Orphaned, and sent to live with relatives in the farm country of Canada, Nora is trapped. She does not know how to survive on a farm. She is not welcome with her relative’s wife, and she cannot return to the world she knows. To escape her relatives household she sets up a sham marriage with a tenant farmer, where he gets someone to cook and clean for him, and she can be more or less alone. The rest of The Candian (1926) is about those two people getting used to each other.
The conflict between these two characters, and the director’s masterful use of space, really makes this film a wonder to watch. An implied rape scene, half way through the film, hits its peak with the farmer punching through the door between her bedroom (the only bedroom in the two room cabin) and the main room, violently breaking the separation between them. As she attempts to escape the next day, the endless stretch of land between the farm and the town proves to be more confining than the cabin. He recovers her collapsed on the side of the road, takes her home, and, once she has recovered, hands her a loaded rifle and leaves, restoring the safety of that space with the same violence it was taken.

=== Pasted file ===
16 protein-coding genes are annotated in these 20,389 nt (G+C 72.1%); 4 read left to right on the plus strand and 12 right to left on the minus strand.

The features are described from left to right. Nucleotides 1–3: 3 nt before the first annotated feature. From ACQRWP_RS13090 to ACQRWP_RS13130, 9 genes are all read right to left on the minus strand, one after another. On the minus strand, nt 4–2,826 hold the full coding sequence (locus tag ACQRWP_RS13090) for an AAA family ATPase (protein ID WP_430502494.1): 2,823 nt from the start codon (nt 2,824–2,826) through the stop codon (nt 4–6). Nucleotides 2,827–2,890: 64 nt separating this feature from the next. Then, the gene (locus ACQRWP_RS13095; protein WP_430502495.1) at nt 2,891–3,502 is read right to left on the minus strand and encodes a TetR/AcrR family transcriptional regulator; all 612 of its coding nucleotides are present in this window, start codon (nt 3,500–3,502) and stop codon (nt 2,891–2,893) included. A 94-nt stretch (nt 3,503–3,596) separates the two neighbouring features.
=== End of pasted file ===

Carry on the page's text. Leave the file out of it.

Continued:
(I saw this film at the San Francisco Silent Film Festival)